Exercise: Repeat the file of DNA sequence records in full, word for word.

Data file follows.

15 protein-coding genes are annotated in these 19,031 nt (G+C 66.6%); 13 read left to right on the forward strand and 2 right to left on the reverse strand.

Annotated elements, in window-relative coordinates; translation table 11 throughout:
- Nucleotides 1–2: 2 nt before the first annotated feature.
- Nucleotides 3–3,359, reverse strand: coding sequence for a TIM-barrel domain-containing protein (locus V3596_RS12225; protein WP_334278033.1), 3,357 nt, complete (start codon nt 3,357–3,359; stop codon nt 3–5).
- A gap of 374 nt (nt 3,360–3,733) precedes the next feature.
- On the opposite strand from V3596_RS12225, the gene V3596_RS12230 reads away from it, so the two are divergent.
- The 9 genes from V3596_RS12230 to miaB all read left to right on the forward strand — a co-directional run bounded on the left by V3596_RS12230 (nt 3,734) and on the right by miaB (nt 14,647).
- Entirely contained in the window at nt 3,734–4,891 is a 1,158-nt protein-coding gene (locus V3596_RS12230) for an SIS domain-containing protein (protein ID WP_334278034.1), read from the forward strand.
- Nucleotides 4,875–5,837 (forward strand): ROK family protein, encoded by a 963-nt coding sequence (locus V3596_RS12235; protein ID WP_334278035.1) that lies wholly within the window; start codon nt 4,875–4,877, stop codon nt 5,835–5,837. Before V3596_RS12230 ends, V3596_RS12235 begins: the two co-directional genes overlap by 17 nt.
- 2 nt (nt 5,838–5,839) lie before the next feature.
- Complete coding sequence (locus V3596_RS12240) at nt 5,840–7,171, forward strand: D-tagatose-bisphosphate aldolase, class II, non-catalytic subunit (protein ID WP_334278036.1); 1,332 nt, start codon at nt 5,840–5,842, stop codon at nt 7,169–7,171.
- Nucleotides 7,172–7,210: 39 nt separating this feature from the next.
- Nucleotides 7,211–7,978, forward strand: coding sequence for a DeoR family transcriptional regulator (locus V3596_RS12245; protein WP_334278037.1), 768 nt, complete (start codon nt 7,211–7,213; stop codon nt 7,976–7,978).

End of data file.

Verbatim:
15 protein-coding genes are annotated in these 19,031 nt (G+C 66.6%); 13 read left to right on the forward strand and 2 right to left on the reverse strand.

Annotated elements, in window-relative coordinates; translation table 11 throughout:
- Nucleotides 1–2: 2 nt before the first annotated feature.
- Nucleotides 3–3,359, reverse strand: coding sequence for a TIM-barrel domain-containing protein (locus V3596_RS12225; protein WP_334278033.1), 3,357 nt, complete (start codon nt 3,357–3,359; stop codon nt 3–5).
- A gap of 374 nt (nt 3,360–3,733) precedes the next feature.
- On the opposite strand from V3596_RS12225, the gene V3596_RS12230 reads away from it, so the two are divergent.
- The 9 genes from V3596_RS12230 to miaB all read left to right on the forward strand — a co-directional run bounded on the left by V3596_RS12230 (nt 3,734) and on the right by miaB (nt 14,647).
- Entirely contained in the window at nt 3,734–4,891 is a 1,158-nt protein-coding gene (locus V3596_RS12230) for an SIS domain-containing protein (protein ID WP_334278034.1), read from the forward strand.
- Nucleotides 4,875–5,837 (forward strand): ROK family protein, encoded by a 963-nt coding sequence (locus V3596_RS12235; protein ID WP_334278035.1) that lies wholly within the window; start codon nt 4,875–4,877, stop codon nt 5,835–5,837. Before V3596_RS12230 ends, V3596_RS12235 begins: the two co-directional genes overlap by 17 nt.
- 2 nt (nt 5,838–5,839) lie before the next feature.
- Complete coding sequence (locus V3596_RS12240) at nt 5,840–7,171, forward strand: D-tagatose-bisphosphate aldolase, class II, non-catalytic subunit (protein ID WP_334278036.1); 1,332 nt, start codon at nt 5,840–5,842, stop codon at nt 7,169–7,171.
- Nucleotides 7,172–7,210: 39 nt separating this feature from the next.
- Nucleotides 7,211–7,978, forward strand: coding sequence for a DeoR family transcriptional regulator (locus V3596_RS12245; protein WP_334278037.1), 768 nt, complete (start codon nt 7,211–7,213; stop codon nt 7,976–7,978).